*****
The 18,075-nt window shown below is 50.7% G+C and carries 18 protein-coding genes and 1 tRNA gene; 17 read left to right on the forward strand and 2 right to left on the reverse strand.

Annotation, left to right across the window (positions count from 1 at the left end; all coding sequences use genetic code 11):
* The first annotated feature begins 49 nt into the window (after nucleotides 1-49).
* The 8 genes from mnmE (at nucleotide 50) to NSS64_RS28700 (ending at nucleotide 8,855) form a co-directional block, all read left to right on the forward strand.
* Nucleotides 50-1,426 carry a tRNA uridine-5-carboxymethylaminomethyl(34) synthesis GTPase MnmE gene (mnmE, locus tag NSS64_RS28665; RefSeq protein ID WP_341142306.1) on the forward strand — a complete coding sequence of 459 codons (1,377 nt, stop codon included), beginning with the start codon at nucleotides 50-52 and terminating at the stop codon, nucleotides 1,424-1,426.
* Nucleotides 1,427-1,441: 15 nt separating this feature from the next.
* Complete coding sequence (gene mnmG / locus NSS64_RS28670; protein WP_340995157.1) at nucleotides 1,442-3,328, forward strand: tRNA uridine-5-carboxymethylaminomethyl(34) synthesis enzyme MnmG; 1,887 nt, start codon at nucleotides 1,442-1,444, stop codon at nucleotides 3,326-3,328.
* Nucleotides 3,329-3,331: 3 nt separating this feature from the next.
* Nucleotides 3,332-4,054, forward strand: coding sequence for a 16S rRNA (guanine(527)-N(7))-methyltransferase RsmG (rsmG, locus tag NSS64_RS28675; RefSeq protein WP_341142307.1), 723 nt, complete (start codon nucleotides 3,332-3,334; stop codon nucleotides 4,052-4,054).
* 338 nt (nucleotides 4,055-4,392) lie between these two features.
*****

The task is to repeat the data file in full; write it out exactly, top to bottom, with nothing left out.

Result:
The 18,075-nt window shown below is 50.7% G+C and carries 18 protein-coding genes and 1 tRNA gene; 17 read left to right on the forward strand and 2 right to left on the reverse strand.

Annotation, left to right across the window (positions count from 1 at the left end; all coding sequences use genetic code 11):
* The first annotated feature begins 49 nt into the window (after nucleotides 1-49).
* The 8 genes from mnmE (at nucleotide 50) to NSS64_RS28700 (ending at nucleotide 8,855) form a co-directional block, all read left to right on the forward strand.
* Nucleotides 50-1,426 carry a tRNA uridine-5-carboxymethylaminomethyl(34) synthesis GTPase MnmE gene (mnmE, locus tag NSS64_RS28665; RefSeq protein ID WP_341142306.1) on the forward strand — a complete coding sequence of 459 codons (1,377 nt, stop codon included), beginning with the start codon at nucleotides 50-52 and terminating at the stop codon, nucleotides 1,424-1,426.
* Nucleotides 1,427-1,441: 15 nt separating this feature from the next.
* Complete coding sequence (gene mnmG / locus NSS64_RS28670; protein WP_340995157.1) at nucleotides 1,442-3,328, forward strand: tRNA uridine-5-carboxymethylaminomethyl(34) synthesis enzyme MnmG; 1,887 nt, start codon at nucleotides 1,442-1,444, stop codon at nucleotides 3,326-3,328.
* Nucleotides 3,329-3,331: 3 nt separating this feature from the next.
* Nucleotides 3,332-4,054, forward strand: coding sequence for a 16S rRNA (guanine(527)-N(7))-methyltransferase RsmG (rsmG, locus tag NSS64_RS28675; RefSeq protein WP_341142307.1), 723 nt, complete (start codon nucleotides 3,332-3,334; stop codon nucleotides 4,052-4,054).
* 338 nt (nucleotides 4,055-4,392) lie between these two features.